Public policy making draws its legitimacy from the people, but also from being based on correct factual assumptions. This requires knowledgeable policy makers. Fact finding and science affect how successful policies are in reaching their goals, and in avoiding negative side effects. The information-gathering advantages of the executive branch also affect the constitutional power balance – the more insightful its knowledge-based decision making is, the more reason for other branches to defer to it. But how to choose what knowledge to look for, and what expertise to emphasize more? And how relevant is political tradition to these choices?
The event will be livestreamed here:
Cass R. Sunstein is the 2018 Holberg Laureate. He is currently the Robert Walmsley University Professor at Harvard University. From 2009 to 2012, he was Administrator of the White House Office of Information and Regulatory Affairs, where he helped oversee a wide range of reforms involving safety, air quality, civil rights, open government, climate change, economic opportunity, health, and reduction of poverty. He is the founder and director of the Program on Behavioral Economics and Public Policy at Harvard Law School.
Cathrine Holst is Professor at the Department of Sociology and Human Geography and Research Professor at ARENA Centre for European Studies, University of Oslo. She is also connected to Centre for Research on Gender Equality (CORE), Institute for Social Research. Holst is currently the leader of two research projects on the role of expertise in policy-making, ‘Expertization of public inquiry commissions in a Europeanized administrative order’ (EUREX), and ‘Why not epistocracy? Political legitimacy and the fact of expertise’ (EPISTO). She is also Head of Board of the Science Studies Colloquium Series at the University of Oslo.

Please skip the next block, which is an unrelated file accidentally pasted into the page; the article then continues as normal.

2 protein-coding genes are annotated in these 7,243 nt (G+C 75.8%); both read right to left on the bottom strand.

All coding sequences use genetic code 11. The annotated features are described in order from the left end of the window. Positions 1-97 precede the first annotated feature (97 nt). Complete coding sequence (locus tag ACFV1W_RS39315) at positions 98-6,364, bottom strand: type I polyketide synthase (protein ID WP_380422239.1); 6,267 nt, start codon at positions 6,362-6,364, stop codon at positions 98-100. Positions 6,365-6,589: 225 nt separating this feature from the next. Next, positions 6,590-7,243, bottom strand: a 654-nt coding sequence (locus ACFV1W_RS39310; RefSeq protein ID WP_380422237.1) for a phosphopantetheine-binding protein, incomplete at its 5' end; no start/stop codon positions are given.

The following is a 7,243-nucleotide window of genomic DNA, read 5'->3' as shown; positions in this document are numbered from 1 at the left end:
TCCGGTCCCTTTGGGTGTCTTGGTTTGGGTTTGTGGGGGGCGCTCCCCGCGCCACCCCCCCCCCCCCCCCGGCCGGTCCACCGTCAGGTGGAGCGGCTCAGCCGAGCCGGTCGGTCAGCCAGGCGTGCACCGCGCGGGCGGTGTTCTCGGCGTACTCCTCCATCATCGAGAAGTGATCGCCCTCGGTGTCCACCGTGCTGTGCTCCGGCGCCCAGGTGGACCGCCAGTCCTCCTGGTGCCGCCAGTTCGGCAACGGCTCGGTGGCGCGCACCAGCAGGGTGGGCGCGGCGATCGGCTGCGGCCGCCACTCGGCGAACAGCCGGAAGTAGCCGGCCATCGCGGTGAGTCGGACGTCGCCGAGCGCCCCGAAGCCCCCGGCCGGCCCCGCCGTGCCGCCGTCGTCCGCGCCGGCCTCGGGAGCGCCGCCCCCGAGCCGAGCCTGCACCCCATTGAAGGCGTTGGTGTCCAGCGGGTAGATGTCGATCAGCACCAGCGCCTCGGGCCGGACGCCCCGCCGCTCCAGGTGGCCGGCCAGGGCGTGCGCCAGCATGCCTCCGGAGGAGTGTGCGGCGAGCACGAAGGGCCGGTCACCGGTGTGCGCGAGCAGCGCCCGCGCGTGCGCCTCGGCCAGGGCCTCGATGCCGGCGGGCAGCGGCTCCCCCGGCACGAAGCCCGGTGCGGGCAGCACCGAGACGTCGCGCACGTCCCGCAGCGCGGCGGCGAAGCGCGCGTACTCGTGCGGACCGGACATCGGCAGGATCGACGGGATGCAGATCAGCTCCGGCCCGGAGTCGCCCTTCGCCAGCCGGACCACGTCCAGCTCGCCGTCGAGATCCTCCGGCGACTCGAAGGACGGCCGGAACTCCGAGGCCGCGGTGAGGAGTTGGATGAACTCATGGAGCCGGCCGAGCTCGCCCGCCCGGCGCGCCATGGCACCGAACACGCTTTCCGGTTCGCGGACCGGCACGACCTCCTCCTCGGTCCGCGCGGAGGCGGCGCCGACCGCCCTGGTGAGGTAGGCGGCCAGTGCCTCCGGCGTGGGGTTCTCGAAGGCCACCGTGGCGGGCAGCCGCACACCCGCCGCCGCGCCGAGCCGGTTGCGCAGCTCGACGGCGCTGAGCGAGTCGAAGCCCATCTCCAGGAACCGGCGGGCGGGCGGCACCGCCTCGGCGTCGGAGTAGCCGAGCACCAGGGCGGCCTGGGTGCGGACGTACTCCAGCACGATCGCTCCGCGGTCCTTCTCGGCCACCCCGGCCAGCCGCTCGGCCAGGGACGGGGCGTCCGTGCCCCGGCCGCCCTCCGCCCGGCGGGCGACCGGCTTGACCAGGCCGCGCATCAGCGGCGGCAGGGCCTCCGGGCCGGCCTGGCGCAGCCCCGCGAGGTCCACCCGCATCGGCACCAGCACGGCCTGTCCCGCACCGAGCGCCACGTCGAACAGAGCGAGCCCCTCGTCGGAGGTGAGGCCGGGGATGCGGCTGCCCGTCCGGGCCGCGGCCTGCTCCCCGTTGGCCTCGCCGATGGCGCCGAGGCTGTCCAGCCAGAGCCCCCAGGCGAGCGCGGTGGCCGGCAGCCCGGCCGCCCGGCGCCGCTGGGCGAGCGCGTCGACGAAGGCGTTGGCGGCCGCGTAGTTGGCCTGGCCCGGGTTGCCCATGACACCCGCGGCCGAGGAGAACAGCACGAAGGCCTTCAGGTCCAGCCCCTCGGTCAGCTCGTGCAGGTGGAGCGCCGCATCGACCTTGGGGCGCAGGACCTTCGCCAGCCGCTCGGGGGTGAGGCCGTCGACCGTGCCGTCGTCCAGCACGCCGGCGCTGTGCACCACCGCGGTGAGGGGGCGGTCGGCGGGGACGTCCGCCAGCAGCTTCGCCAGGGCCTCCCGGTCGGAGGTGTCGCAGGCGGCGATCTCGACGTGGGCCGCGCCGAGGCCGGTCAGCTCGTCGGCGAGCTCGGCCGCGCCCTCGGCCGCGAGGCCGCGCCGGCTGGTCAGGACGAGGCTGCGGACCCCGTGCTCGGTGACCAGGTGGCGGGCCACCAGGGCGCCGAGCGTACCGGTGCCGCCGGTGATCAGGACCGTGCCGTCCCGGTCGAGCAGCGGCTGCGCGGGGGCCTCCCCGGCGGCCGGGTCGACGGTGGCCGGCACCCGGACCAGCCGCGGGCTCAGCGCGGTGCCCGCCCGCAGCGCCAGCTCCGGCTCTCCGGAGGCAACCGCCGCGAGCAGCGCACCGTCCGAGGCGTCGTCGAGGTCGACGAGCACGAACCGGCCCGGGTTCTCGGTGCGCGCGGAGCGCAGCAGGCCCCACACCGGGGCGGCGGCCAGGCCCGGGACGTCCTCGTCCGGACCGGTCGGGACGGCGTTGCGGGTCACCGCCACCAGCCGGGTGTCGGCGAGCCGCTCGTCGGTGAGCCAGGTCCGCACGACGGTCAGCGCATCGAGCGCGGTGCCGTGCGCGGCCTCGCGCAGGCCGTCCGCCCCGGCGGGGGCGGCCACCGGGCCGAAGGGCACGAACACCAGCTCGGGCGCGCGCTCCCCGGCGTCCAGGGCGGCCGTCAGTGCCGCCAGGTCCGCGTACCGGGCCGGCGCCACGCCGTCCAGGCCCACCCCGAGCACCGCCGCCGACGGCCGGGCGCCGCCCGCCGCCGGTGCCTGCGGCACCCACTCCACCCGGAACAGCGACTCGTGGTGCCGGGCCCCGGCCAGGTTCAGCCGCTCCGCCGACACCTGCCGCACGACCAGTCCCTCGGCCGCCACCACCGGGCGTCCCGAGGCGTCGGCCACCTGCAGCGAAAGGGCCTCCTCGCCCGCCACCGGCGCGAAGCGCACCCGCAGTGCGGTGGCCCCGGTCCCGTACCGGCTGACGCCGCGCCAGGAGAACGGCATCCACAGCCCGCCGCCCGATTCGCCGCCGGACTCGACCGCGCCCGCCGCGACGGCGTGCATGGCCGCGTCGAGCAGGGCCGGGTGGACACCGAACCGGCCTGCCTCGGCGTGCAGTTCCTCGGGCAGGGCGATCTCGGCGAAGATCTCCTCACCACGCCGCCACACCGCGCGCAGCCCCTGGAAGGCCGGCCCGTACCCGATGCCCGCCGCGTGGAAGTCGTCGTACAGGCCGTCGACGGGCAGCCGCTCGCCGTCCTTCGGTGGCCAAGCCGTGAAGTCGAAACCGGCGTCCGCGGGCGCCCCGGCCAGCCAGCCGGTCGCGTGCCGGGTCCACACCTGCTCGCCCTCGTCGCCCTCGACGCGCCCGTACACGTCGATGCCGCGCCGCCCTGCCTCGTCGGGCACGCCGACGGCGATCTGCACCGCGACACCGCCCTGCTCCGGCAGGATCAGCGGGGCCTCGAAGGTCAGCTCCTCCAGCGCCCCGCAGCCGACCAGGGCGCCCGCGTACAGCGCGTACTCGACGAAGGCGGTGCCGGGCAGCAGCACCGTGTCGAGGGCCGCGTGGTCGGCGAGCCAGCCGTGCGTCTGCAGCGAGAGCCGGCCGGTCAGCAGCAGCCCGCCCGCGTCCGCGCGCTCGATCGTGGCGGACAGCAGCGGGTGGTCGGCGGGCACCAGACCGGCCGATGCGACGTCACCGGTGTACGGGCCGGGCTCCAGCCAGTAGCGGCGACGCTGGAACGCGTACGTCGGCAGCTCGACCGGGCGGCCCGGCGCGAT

Anine Kierulf is Research Director at the Norwegian National Human Rights Institution. She previously worked as a lawyer and a judge, and as research fellow at the University of Oslo School of Law. Her main areas of research are human rights, constitutional law, freedom of expression and the judiciary, with a particular focus on how rights-thinking and judicialization of politics influence democracy. She holds an LL.M from Northwestern University and a PhD in Law from the University of Oslo.